Rep. David Obey (D., Wis.) has proposed a controversial approach to funding the war in Iraq: Raise taxes to pay for it. Obey, chairman of the House Appropriations Committee, wants President Bush to stop pretending the war costs nothing while passing the bill onto a future administration.
Obey's bill hasn't received much support and is especially distasteful to the Democratic leadership. But lack of support doesn't concern Obey. He says the legislation calls Bush's bluff on newfound fiscal responsibility.
Obey's bill gets to the heart of issues
I've noticed are conspicuously absent from the national debate: the deficit and the national debt. Now, not four years down the line, is the time to have the discussion about the opportunity cost of war. Debate is crucial now, when the money we're pouring into Iraq might be better served investing in America's ability to compete in a global marketplace.
Bush is the first president in our history not to ask Americans to sacrifice during a time of war. In fact, the president did the opposite. He passed tax cuts that mostly benefited the wealthy and told Americans to go shopping after 9/11.
Obey points out that we spend more than $10 billion a month in Iraq and that the only people asked to sacrifice are military families. To date, more than 3,800 soldiers have died in Iraq; another 27,700 have been wounded.
Today, however, the president asserted his own brand of fiscal responsibility by vetoing the SCHIP bill, which would provide health insurance for low-income children. Obey sees a problem with Bush's priorities:
"The president is objecting to the fact that we are trying to depart from his domestic budget request by some $22 billion, an amount about one tenth as large as the amount that the President wants to spend again this year in Iraq."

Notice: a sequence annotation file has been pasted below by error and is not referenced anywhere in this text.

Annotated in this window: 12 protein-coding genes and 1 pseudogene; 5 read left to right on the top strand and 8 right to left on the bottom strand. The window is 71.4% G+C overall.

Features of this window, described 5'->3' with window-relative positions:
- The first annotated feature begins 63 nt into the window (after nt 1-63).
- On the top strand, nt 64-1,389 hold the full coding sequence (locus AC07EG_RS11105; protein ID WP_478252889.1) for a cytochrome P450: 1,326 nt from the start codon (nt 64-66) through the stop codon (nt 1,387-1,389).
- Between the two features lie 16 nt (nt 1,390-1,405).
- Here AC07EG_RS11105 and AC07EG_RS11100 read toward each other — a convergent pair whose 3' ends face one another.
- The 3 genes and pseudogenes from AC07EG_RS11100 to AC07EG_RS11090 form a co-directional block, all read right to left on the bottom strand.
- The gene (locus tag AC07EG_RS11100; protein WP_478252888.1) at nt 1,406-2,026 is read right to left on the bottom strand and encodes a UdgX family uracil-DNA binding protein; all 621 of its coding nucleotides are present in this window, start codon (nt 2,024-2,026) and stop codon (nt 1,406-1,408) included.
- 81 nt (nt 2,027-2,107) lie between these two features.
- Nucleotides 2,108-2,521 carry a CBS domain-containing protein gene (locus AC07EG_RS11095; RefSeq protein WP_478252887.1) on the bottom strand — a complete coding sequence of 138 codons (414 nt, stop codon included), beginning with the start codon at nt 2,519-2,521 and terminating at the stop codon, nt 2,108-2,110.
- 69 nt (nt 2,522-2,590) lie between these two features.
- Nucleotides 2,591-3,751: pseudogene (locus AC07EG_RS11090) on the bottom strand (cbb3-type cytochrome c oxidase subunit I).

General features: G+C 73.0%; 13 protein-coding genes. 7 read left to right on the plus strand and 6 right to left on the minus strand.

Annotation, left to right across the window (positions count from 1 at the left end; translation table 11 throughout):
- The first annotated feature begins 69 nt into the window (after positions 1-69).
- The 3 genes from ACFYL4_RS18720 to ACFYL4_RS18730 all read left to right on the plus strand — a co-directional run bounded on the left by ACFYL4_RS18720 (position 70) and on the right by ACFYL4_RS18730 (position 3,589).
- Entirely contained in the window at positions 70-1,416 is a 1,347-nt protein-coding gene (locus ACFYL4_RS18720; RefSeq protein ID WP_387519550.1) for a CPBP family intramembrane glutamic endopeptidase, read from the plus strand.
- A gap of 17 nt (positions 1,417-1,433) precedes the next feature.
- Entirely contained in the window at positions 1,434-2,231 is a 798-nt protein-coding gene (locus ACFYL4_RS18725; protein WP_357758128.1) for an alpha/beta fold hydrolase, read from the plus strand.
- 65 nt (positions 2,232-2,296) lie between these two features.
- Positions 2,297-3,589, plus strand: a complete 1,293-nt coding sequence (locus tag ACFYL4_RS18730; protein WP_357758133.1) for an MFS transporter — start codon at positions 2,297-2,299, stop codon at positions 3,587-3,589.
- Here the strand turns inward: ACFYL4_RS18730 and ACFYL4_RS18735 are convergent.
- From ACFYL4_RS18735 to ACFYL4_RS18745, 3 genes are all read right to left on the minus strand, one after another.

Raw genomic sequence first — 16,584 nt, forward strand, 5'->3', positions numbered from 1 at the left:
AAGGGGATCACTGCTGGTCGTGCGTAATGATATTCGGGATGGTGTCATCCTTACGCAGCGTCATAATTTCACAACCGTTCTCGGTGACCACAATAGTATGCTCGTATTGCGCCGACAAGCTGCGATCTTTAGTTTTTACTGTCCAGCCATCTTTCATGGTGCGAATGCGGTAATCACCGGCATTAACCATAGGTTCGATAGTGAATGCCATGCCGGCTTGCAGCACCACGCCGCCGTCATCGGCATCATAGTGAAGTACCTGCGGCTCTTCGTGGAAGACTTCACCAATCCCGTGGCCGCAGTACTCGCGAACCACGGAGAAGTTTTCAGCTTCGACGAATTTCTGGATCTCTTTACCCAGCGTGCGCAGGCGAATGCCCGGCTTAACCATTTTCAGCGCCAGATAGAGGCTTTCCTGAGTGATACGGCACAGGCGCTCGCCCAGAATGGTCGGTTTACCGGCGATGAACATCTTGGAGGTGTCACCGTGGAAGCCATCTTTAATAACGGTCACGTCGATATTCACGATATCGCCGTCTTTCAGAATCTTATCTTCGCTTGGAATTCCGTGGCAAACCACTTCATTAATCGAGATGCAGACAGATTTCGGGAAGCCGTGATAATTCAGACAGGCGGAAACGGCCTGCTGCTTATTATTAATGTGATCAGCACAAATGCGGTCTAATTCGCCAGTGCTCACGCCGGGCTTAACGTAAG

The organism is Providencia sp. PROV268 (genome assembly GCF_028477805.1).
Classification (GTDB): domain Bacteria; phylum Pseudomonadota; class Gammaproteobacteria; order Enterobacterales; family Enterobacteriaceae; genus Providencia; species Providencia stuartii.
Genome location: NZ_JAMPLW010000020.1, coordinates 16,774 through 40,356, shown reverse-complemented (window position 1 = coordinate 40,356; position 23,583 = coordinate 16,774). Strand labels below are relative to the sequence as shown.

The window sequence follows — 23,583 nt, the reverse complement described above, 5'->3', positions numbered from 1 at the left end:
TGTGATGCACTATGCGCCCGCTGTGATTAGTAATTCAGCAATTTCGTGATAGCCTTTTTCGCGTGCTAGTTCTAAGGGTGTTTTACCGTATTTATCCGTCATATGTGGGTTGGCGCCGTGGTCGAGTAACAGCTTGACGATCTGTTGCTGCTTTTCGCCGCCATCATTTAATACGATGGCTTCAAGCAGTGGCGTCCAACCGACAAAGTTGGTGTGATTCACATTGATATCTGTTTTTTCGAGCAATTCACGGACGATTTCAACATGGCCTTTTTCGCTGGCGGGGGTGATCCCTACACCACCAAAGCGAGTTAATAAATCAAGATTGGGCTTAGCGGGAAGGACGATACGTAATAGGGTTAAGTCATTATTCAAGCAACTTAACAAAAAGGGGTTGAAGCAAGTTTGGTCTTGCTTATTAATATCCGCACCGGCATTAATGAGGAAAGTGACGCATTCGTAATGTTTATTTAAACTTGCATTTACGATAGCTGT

White House spokeswoman Dana Perino told Reuters there was "no need" to raise taxes because Bush has a plan in place to balance the budget in by 2012.
Of course, this would be four years after Bush has left office. It appears that the president plans to leave the war in Iraq and the deficit to his successor. Almost makes me wonder why anyone would want the job.
The national debt today stands at a little over
$9 trillion. The Government Accountability Office (GAO) has
predicted government spending is unsustainable, in large part because of the increase in entitlement programs like the Medicare Reform Act of 2003. The Congressional Budget Office (CBO) has the
2007 federal deficit pegged at $158 billion.
Obey says he doesn't want to see a continuation of the status quo. Any supplemental legislation would have to meet three standards: 1) end the Iraq occupation by January 2009, 2) ensure troops have adequate rest at home, and 3) demonstrate intensive diplomatic efforts to resolve conflict.
Obey knows his proposals are controversial but believes the time has come for hard choices:
"If such a proposal is not passed, and the war continues, one of two things will happen. We will either run up insurmountable debts, or we will drain the treasury dry of funds that are essential to making the domestic investments in education, health, medical research, science, law enforcement, that are crucial to creating a stronger country and more prosperous families."
Whether reasonable people agree with Obey or not, he does have a point. It's time to discuss that we're investing our national treasure in the sands of Iraq at the expense of America's ability to compete globally. China isn't making that same mistake.